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If you ate here you may be one of 37 Million whose data was leaked

If you ate here you may be one of 37 Million whose data was leaked

Is it possible for any private information or data to stay that way online these days? Really, when was the last time we got through a couple of days without learning of some kind of hack or breach or betrayal of trust?

The latest company to fall victim is Panera Bread, through their website Panerabread.com. However, unlike some other times when this has happened, it is less of a breach by a hacker than it is a website springing a leak.

What's worse is that Panera Bread learned of the issue last summer, yet did not do anything about it until now. Why would you wait to fix a security flaw?

Here's what we know

A security researcher named Dylan Houlihan discovered the problem back in August 2017. He alerted Panera Bread back then and corresponded with Panera Bread’s director of information security Mike Gustavison, but it took until April 2 for them to actually do something about it.

Note: According to his LinkedIn profile, Mike Gustavison was also Equifax's Senior Director of Security Operations from 2009 to 2013.

That's when Panera Bread, which has more than 2,100 bakery-cafes across America, took the part of the site that was problematic offline.

In the meantime, customer records that included names, addresses (email and physical), birthdays and the last four digits of credit cards were being leaked onto the internet. In total, it appears more than 7 million online accounts were impacted.

Update: 04/03/2018 8:00AM PST - KrebsOnSecurity stated that the number of customer records exposed in this leak now appears to exceed 37 million!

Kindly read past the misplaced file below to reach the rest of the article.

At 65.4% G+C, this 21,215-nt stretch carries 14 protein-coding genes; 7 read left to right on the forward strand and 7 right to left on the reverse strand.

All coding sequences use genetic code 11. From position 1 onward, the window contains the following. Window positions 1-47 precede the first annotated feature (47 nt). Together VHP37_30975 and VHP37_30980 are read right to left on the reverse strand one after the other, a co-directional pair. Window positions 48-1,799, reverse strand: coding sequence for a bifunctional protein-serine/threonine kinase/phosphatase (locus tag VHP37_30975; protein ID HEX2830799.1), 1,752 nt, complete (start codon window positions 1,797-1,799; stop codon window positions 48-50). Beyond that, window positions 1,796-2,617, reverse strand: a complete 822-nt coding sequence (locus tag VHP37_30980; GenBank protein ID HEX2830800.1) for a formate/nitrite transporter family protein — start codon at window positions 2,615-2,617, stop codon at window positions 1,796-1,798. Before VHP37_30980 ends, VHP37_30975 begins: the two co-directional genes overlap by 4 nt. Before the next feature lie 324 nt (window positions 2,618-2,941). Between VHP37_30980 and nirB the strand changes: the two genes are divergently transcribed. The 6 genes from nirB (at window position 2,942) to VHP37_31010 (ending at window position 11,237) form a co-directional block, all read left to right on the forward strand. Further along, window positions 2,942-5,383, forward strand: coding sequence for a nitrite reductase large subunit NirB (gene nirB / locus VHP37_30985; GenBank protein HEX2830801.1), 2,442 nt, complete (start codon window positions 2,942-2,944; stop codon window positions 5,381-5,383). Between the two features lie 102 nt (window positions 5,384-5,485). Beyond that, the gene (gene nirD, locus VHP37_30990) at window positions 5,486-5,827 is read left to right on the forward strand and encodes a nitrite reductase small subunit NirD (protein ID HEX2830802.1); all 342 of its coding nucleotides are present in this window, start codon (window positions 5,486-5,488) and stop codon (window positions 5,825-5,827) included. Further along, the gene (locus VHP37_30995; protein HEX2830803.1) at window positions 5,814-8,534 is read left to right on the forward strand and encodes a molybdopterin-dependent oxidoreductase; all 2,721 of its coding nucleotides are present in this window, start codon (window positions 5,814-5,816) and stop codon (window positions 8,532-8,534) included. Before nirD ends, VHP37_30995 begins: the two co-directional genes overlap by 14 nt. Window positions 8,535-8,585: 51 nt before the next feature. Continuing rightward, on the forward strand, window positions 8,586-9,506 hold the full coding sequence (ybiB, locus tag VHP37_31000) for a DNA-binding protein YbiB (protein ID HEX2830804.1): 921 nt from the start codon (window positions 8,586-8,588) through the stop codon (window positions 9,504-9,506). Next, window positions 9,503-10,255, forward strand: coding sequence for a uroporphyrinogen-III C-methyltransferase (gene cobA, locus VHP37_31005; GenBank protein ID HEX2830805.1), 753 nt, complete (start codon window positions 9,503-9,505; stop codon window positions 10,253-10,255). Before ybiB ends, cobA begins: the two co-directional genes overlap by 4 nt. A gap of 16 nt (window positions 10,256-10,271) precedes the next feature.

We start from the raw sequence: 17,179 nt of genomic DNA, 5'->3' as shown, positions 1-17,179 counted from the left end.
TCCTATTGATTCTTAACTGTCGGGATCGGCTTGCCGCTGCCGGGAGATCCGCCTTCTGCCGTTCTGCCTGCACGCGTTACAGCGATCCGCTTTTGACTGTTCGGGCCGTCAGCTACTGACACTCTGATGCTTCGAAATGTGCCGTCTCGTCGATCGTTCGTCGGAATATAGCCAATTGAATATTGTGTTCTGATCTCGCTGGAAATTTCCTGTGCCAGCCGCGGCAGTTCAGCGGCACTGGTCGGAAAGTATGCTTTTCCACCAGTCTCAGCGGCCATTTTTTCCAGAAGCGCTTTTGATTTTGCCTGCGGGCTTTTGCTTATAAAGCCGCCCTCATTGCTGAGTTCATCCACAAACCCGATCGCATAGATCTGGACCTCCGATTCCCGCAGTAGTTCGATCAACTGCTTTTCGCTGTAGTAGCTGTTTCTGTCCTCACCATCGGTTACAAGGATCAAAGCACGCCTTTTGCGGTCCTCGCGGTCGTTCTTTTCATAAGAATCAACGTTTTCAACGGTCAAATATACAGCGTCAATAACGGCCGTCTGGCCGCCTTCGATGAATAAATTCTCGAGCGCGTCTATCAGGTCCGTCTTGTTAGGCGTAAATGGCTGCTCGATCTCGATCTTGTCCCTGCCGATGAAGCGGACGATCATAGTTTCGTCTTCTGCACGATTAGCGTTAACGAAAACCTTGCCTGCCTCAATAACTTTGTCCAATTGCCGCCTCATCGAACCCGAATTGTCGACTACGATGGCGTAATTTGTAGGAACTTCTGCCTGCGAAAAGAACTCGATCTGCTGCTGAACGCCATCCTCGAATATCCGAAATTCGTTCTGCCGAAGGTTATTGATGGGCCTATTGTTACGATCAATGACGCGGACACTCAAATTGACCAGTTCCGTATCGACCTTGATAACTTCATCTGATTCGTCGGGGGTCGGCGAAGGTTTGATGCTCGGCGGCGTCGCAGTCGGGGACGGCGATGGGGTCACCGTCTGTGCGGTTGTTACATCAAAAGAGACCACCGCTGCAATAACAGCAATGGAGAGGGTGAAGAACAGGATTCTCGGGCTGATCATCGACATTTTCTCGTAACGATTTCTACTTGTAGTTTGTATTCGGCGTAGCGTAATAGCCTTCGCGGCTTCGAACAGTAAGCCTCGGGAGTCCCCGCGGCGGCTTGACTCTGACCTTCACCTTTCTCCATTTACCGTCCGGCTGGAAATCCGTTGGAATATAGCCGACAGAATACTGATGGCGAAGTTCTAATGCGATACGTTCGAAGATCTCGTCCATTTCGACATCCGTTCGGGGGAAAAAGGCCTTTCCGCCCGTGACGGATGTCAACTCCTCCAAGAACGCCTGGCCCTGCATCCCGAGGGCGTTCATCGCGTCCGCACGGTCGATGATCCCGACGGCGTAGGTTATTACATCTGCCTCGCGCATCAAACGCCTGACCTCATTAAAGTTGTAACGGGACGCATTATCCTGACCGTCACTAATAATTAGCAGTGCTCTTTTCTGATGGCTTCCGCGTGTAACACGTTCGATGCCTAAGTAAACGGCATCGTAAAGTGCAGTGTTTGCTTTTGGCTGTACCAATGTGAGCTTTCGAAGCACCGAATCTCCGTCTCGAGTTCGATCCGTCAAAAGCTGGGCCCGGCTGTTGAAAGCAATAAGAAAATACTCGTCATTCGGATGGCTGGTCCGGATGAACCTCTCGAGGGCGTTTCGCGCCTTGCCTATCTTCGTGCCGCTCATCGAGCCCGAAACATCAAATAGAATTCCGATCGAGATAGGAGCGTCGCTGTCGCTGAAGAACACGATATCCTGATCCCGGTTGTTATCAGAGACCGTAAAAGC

With enough effort and know how it would have been possible to piece together the data to form an idea of who the customers were. It was not all that difficult to find, either, as the format of the database that was leaked made it simple to search via data points, including phone numbers.

It is unknown if customer account passwords were also leaked.

In a statement to KrebsOnSecurity.com, Panera maintains there is no evidence of cards or other large amounts of important information being accessed or retrieved, though their investigation is ongoing.

Panera execs have some questions to answer. The fact that this happened and took as long as it did to fix, is deeply concerning.

What can you do now?

First, change your account passwords.  This is also a good time to review your banking accounts and check for signs of identity theft and fraud.

Also, watch out for any phishing attempts that may capitalize on the situation. Carefully scrutinize any emails, texts or calls claiming to be from Panera, they might be just fraudulent attempts to steal more of your personal information.

While you're at it, it is important to create strong and unique passwords for every online account you have. A single data breach is all it takes to compromise your multiple online identities.

But if you shopped here, hackers have your personal data, credit card and more

We've just learned of another massive data breach and if you've shopped at this popular retailer, hackers have your personal data, credit card information and more. Click here to see what we are talking about.

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